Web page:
Oh, the Controversy!

Pundits across the board must have had some soul-bearing New Year’s resolutions. No longer will they toe the line. They will say what they have to, goddammit! It seems that this was also the week to strike. The surprising thing is that most MMO blogs around the ‘sphere have been pretty tame when it came to 2011 predictions and 2011 posts. It has been the big gamesites that are deciding to no longer be kept down by The Man.  In no particular order:

The first is from the biggest site of the bunch, 1Up.com, where Kat Bailey writes that EA/BioWare’s upcoming MMO Star Wars: The Old Republic is about four years too late. She fears they are roping themselves in a corner in at least three ways. Money is the big thing because their “success” bar is ever raising until they launch. Voice-acting is also worrisome because it might cut down on new content delivery. Finally, the gameplay itself is rather uninspiring in that conventional pull-wandering-mobs, stand-and-deliver way. It doesn’t feel very inspiring at the moment. According to Kat, there is no “too little” as BioWare is bleeding over a hundred million into development… it’s just too late. She hints that it might end up a “niche” MMO (like just about any non-World of Warcraft MMO), but that is something they can’t afford.

The second is from our friends at Massively, where the staff gave their impressions of the RIFT beta events so far. Of the five, none of the impressions are overly positive. Only Justin’s (Syp) and Beau’s give much of a warm, fuzzy feeling. I love Massively because they are honest, and this article pulls no punches. I am sure Trion World’s marketing would have rather had another coat of journalistic gloss applied. The most honest impression was from Jef Reahard who gave RIFT one hour and five sentences. For him, the game was so similar to every other quest-driven MMO (a.k.a. theme-park MMO) that there was no reason to play. That was his deadpan, honest impression.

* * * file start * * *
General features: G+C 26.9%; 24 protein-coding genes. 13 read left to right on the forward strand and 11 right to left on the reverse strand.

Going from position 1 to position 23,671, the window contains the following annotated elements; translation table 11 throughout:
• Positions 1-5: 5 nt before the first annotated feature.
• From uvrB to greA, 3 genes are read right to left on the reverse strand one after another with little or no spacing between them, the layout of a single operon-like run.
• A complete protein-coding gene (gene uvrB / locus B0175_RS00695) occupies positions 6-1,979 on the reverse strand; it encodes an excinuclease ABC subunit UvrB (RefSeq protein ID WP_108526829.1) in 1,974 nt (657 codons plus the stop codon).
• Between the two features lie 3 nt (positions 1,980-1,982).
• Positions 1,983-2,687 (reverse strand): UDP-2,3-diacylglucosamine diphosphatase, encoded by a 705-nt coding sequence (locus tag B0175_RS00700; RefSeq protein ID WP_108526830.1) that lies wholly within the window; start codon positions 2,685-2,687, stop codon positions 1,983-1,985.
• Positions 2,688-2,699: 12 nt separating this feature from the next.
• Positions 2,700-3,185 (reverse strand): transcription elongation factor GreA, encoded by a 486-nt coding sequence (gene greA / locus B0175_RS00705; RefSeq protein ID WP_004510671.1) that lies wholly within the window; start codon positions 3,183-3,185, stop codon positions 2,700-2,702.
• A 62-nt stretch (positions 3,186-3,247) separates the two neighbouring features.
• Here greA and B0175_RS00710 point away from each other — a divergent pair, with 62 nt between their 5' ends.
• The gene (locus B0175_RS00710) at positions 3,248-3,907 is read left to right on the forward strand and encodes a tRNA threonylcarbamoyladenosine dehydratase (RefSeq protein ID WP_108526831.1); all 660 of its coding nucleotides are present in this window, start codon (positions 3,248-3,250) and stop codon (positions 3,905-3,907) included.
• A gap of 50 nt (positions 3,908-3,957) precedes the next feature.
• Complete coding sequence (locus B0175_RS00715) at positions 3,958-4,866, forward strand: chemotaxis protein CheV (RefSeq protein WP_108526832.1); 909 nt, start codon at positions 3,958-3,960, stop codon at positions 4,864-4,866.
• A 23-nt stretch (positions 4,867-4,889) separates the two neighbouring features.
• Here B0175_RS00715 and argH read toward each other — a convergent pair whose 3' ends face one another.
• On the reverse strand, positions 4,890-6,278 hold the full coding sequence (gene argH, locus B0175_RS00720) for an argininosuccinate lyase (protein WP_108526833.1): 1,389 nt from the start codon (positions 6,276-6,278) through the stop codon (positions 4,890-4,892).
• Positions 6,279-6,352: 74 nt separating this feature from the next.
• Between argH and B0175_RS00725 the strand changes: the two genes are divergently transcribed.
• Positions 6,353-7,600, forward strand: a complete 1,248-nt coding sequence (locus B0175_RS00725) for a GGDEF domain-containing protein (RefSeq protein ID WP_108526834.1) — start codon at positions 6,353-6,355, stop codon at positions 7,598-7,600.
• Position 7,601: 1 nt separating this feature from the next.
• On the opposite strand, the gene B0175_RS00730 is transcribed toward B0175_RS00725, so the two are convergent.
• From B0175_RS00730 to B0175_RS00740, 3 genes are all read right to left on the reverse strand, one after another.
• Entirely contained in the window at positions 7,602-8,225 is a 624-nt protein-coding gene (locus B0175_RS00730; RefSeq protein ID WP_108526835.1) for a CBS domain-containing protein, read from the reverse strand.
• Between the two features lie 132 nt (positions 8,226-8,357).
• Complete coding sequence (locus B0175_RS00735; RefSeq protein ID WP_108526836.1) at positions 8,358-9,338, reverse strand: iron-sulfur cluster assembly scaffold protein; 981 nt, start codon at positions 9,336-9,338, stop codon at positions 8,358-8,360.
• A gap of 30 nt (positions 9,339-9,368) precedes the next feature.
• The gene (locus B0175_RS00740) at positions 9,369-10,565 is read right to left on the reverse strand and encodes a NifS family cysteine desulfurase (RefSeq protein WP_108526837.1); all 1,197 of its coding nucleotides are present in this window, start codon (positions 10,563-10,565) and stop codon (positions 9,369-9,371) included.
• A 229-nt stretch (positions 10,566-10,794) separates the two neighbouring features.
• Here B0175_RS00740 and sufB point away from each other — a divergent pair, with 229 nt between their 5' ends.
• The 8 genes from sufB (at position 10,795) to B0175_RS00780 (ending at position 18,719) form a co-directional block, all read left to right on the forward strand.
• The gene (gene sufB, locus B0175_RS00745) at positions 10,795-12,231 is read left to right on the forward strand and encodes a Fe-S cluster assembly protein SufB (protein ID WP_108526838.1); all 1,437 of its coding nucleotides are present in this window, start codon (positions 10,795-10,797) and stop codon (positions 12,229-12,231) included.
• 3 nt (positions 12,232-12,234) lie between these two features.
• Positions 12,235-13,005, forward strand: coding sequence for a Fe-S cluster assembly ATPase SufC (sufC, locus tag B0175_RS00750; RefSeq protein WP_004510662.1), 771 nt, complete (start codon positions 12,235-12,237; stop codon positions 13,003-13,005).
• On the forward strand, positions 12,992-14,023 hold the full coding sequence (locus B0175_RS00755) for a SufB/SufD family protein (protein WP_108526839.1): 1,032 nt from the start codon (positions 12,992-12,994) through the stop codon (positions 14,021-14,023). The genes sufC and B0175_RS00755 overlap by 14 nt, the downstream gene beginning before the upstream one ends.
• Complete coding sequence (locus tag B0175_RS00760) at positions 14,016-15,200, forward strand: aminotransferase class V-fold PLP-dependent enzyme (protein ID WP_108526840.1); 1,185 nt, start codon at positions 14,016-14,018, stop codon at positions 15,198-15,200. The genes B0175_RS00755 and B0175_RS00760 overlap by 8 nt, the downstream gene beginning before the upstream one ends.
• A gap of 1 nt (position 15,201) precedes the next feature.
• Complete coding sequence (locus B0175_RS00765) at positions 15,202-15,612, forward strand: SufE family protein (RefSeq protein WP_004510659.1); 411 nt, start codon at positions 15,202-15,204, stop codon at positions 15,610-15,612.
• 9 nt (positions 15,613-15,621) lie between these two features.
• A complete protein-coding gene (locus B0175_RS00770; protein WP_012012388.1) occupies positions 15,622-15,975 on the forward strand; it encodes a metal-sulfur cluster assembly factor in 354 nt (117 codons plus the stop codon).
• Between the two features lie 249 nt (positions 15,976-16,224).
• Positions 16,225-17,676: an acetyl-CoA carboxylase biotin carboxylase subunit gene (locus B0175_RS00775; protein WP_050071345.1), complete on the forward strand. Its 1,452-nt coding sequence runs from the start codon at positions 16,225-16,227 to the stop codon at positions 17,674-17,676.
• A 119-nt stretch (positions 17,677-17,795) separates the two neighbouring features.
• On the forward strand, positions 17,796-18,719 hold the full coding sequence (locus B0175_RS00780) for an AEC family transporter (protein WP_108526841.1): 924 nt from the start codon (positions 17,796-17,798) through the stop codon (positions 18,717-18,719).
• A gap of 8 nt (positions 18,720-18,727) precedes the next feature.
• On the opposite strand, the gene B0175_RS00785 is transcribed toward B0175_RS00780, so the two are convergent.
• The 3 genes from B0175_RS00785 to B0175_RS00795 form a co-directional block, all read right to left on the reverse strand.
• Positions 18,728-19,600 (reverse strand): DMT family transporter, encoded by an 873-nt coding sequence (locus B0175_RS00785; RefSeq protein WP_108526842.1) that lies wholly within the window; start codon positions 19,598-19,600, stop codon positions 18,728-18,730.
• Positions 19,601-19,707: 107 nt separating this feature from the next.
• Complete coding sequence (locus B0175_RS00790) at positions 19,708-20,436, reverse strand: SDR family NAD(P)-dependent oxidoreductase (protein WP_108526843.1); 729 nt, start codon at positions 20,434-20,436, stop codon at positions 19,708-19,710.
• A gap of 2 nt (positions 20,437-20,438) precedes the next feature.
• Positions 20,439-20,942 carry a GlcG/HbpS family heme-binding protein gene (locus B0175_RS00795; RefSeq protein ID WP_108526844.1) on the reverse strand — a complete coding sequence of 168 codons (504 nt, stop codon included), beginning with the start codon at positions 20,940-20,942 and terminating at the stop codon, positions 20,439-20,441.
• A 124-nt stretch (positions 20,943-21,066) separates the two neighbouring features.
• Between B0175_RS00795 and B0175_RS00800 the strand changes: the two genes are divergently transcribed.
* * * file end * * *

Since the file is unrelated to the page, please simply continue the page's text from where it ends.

Finally, someone over at Ten Ton Hammer had an original (read: non-plagiarized) thought, and took a huge swipe at all those dirty pundits by proclaiming the subscription business model was going to continue to dominate. The author states that money for the developer, consistency of service, perception of quality, game balance, and value to the consumer are all well in the subscription-based game’s favor. In other words, they are better at everything except being free. Unfortunately, the author wrote this way too objectively when it is clear it is all his mere opinion (especially the made up numbers). It will be interesting to see what all their F2P advertisers think of this one-sided article.

What is most interesting are the reactions. On blogs, people seem to accept that these are just opinions. We might be journalists to some, but we don’t offer the word of Eru. On the bigger sites, readers seem to hold these “journalists” to some sort of higher standard. I am not sure it is warranted. Opinions are wrong, and people are only human… but the brutal honesty can be refreshing.

how can you tell that a lawyer is lying?

5 thoughts on “Oh, the Controversy!”

  1. I had argued over the use of the word “news” on the old Massively site (the new site seems to have lost that moniker)…and that is where I drew the line of their “opinion” pieces.
    Now that Massively has moved toward a more “Op-Ed” style of writing, I have not had issue with their opinions anymore.

    If you advertise yourself as news, it should be the straight dope. But, of course FoX News does the same thing…so, should we just accept that all opinions are the news now?

    All I DO know is the opinion pieces sure do make for some good traffic, and today is a great day for ad revenue for Massively, TTH and 1up!

  2. Ooh; I’d already read two of those, and just caught up on 1UP – I feel so on-the-pulse now. ^_^

    The TTH piece didn’t impress me sadly, for the reason you gave and the simple fact it was entirely to simplistic. There was no mention of the B2P model (= Guild Wars) and – even more significantly – no mention of micro-transactions in subscription games; I don’t see how anyone can write a serious article on this topic in 2011 without considering the growth of MT in subscription games and it’s impact on player perception of them.

    I’m pretty much where Kat Bailey is on TOR speculation, but I wouldn’t like to call success/failure either way. On the one hand it’s just hard to foresee a game of that stylized art direction & that trinity gameplay being a B I G success in this day & age, but on the other hand it’s a game I’m eagerly anticipating for other reasons – so maybe it does indeed have some x factor that will overcome.